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Revitalizing interface in protonic ceramic cells by acid etch



Protonic ceramic electrochemical cells hold promise for operation below 600 °C (refs. 1,2). Although the high proton conductivity of the bulk electrolyte has been demonstrated, it cannot be fully used in electrochemical full cells because of unknown causes3. Here we show that these problems arise from poor contacts between the low-temperature processed oxygen electrode–electrolyte interface. We demonstrate that a simple acid treatment can effectively rejuvenate the high-temperature annealed electrolyte surface, resulting in reactive bonding between the oxygen electrode and the electrolyte and improved electrochemical performance and stability. This enables exceptional protonic ceramic fuel-cell performance down to 350 °C, with peak power densities of 1.6 W cm−2 at 600 °C, 650 mW cm−2 at 450 °C and 300 mW cm−2 at 350 °C, as well as stable electrolysis operations with current densities above 3.9 A cm−2 at 1.4 V and 600 °C. Our work highlights the critical role of interfacial engineering in ceramic electrochemical devices and offers new understanding and practices for sustainable energy infrastructures.

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Fig. 1: Rejuvenated surface improves oxygen electrode–electrolyte interfacial strength.
Fig. 2: Reactive sintering at oxygen electrode–electrolyte interface improves interfacial bonding.
Fig. 3: Correlation between simultaneously lowered ohmic and polarization resistance.
Fig. 4: Boosted electrochemical performance with modified oxygen electrode–electrolyte interface.

Data availability

Data supporting the findings in the present work are available in the manuscript or Supplementary Information. Additional data are available from the corresponding authors upon reasonable request.


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This work is supported by the US Department of Energy (DoE), Office of Energy Efficiency and Renewable Energy, Hydrogen and Fuel Cell Technologies Office under DoE Idaho Operations Office under contract no. DE-AC07-05ID14517. Y.D. and J.L. acknowledge support by the DoE, Basic Energy Sciences, under award number DE-SC0002633 (Chemomechanics of Far-From-Equilibrium Interfaces). C.J. and M.Z. thank the subcontracts from Idaho National Laboratory and M.Z. also acknowledges funding support from National Science Foundation (no. OIA-2119688).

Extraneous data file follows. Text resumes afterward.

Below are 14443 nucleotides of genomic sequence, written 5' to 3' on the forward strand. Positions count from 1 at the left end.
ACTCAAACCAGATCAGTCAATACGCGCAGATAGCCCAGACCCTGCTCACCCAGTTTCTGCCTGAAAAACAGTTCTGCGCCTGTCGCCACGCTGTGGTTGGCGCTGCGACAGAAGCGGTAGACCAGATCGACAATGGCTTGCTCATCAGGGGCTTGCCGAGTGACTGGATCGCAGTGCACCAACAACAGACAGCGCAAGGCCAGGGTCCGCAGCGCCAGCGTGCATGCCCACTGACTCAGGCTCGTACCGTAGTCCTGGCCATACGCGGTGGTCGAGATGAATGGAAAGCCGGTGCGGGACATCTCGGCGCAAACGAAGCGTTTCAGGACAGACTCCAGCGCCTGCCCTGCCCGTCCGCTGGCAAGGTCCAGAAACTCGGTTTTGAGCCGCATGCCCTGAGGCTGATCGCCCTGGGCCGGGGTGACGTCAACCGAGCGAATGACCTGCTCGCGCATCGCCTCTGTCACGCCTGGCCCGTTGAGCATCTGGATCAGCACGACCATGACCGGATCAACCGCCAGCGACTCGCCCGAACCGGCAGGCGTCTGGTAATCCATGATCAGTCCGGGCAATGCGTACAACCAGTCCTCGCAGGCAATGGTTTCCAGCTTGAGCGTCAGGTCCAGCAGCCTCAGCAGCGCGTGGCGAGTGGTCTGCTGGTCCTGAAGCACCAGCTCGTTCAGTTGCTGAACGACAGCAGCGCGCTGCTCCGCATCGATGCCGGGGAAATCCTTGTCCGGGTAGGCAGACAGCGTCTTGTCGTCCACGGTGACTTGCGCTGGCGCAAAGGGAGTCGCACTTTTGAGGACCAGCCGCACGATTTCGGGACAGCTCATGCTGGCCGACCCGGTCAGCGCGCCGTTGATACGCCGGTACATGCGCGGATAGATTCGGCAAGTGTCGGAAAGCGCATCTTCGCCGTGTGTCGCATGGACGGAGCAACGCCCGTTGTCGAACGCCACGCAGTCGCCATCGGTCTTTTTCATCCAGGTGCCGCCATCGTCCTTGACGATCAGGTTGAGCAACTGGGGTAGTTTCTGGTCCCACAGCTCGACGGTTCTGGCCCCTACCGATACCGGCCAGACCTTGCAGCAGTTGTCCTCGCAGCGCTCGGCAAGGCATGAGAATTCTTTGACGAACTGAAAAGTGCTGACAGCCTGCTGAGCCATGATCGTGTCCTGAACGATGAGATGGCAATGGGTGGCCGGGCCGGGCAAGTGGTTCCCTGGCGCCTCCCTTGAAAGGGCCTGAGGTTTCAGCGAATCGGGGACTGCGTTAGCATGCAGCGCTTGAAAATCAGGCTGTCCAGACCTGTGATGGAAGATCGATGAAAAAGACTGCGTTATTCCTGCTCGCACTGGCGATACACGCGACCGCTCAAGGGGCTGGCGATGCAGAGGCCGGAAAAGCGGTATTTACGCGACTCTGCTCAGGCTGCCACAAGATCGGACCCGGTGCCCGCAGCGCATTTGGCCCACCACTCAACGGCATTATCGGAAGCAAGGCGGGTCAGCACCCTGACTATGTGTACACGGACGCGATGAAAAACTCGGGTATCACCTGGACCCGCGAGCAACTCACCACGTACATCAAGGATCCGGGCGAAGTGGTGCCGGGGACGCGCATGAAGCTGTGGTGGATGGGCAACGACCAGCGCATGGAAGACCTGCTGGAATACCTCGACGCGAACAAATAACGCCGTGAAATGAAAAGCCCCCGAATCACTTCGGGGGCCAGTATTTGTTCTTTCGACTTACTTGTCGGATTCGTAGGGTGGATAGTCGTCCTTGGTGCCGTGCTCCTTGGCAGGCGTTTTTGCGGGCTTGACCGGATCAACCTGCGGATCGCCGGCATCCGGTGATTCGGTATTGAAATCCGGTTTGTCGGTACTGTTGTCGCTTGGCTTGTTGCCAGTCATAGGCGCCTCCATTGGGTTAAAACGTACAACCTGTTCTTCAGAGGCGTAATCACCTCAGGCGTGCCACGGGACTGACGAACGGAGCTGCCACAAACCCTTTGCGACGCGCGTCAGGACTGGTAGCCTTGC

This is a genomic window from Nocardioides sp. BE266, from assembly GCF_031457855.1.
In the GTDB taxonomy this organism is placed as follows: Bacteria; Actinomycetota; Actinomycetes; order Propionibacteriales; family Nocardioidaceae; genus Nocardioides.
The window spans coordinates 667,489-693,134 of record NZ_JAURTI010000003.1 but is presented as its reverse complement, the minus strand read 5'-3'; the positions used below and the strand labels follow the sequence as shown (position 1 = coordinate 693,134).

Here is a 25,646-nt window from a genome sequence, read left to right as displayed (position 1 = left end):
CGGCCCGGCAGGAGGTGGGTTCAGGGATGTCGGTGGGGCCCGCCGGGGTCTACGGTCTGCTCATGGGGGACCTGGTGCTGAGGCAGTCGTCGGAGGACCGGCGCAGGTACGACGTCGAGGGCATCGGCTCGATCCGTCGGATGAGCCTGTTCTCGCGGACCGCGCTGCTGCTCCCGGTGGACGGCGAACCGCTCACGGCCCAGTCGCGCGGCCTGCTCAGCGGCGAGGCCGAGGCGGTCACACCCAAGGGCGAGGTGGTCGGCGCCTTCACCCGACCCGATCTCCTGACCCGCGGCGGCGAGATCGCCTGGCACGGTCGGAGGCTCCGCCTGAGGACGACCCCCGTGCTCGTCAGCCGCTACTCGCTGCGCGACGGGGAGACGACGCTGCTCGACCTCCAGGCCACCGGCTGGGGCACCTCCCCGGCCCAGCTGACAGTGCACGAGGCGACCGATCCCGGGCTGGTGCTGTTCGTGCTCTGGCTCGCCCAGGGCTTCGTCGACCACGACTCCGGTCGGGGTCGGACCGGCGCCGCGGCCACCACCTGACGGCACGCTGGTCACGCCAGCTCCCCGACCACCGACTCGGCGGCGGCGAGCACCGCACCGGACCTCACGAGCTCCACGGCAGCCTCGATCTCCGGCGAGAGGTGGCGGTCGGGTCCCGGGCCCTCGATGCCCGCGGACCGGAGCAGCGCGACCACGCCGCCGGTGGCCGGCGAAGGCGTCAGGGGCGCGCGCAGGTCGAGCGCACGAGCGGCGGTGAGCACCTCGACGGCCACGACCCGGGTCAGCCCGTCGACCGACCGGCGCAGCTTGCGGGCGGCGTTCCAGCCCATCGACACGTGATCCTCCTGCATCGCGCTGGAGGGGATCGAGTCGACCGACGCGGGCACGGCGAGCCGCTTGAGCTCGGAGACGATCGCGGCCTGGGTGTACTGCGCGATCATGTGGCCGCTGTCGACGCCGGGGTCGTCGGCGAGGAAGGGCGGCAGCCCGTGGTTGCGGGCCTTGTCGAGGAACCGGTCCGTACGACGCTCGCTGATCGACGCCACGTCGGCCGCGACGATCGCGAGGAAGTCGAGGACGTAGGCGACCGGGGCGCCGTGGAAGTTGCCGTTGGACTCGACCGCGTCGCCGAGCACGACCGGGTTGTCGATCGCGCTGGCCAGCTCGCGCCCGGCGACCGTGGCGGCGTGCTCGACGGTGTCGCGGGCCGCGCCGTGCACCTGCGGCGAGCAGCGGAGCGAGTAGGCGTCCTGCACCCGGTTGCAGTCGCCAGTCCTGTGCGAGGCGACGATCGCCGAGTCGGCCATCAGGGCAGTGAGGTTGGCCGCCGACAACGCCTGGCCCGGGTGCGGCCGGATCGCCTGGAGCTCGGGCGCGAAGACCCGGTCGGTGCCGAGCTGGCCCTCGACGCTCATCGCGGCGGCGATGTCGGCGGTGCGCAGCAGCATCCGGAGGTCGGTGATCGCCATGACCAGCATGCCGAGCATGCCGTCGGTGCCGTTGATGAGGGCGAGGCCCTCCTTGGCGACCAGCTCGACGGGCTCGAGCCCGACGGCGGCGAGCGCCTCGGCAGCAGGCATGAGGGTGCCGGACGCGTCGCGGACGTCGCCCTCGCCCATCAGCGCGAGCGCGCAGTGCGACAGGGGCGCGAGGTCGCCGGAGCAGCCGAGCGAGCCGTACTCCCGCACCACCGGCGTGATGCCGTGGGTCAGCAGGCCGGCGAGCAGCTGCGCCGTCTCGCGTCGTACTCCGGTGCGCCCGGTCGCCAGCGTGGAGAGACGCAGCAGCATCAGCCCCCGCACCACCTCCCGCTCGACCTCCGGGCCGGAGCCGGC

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Authors and Affiliations



W.B., W.W., Y.D., J.L. and D.D. conceived the project. W.B. and W.W. fabricated the cells and conducted electrochemical measurements. Y.D. conducted the theoretical analysis. Y.D. and W.B. analysed the data. B.W. contributed to STEM characterizations. W.T. contributed to cell fabrications and SEM characterizations. M.Z. contributed to AFM characterizations. C.J. contributed to peeling tests. H.D. contributed to the development of the oxygen electrode. W.F. contributed to XPS measurements. W.B., W.W., Y.D., J.L. and D.D. wrote the paper. All authors discussed and contributed to writing.

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Correspondence to Wei Wu, Yanhao Dong, Ju Li or Dong Ding.

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Nature thanks Truls Norby and the other, anonymous, reviewer(s) for their contribution to the peer review of this work.

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Supplementary Figs. 1–28 and Supplementary Tables 1–9.

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Bian, W., Wu, W., Wang, B. et al. Revitalizing interface in protonic ceramic cells by acid etch. Nature 604, 479–485 (2022).

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